The factors and advantages that propelled high growth in these [middle-income-trapped] countries during their rapid development phases—low-cost labor and easy technology adoption [from more developed states]—disappeared when they reached middle- and upper-middle-income levels, forcing them to find new sources of growth.
The challenge for Turkey lies in finding those new sources of economic growth. In today’s highly globalized economy, that usually means developing a high-tech sector that can produce goods and services for export as well as for the domestic economy. These high-tech growth sectors, in turn, require the development of a highly skilled workforce. Today, Turkey’s economy lacks a meaningful high-tech sector and the skilled workforce needed to propel such growth.
History illustrates the difficulty of moving from being a middle-income country to a high-income one—defined by the World Bank in 2016 as having a per capita income of at least $12,736. Of the 101 countries that qualified as middle-income in 1960, only 13 of them have emerged as high-income countries more than a half-century later.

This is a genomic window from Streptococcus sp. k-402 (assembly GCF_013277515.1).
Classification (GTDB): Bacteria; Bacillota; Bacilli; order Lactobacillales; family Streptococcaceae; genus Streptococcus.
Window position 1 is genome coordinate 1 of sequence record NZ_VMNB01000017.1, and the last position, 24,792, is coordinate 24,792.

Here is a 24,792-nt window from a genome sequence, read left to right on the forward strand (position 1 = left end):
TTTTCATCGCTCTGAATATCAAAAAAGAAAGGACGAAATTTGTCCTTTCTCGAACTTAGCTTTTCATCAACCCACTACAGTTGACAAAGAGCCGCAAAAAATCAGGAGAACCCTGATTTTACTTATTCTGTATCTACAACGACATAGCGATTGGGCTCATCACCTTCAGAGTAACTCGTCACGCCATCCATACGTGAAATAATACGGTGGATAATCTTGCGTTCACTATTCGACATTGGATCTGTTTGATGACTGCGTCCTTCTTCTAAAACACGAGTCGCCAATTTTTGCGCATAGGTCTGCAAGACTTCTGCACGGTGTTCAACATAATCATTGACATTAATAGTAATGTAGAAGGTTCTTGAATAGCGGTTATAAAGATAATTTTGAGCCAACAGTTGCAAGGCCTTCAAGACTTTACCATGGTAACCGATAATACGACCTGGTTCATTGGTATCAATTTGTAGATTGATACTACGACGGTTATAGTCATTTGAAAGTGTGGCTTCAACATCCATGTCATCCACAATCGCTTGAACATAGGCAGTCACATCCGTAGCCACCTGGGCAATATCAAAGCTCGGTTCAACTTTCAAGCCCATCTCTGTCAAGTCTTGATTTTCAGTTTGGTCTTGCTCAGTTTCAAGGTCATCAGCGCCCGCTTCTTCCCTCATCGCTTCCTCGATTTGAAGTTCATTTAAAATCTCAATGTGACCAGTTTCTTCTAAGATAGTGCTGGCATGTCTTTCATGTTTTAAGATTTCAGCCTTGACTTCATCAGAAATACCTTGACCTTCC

Turkey graduated from low-income status to lower-middle-income status in 1955 and remained there for a half-century before being classified as an upper-middle-income country in 2005. According to the World Bank’s 2016 definitions, a lower-middle-income country is one with a per capita income between $1,046 and $4,125; an upper-middle-income country has a per capita income between $4,126 and $12,735.
Turkey’s economy surged in the first decade of this century, following the financial crisis of 2001, with per capita income nearly tripling from $3,500 in 2002 to $10,400 in 2008. Aside from a dip and then a recovery reflecting the global economic situation in 2008 and 2009, Turkey has been largely stuck at the $10,000 level ever since. Despite its failure to move into the high-income category, Turkey is clearly at the upper end of the middle-income level; in December 2014, the World Bank described Turkey as being on “the threshold of a high-income economy.”
Moreover, Turkey’s growth between 2002 and 2012 was largely inclusive, marked by a significant reduction in the poverty rate, major growth in the size of the middle class, and rough parity between the consumption rate of the lower 40 percent of society and that of the national average.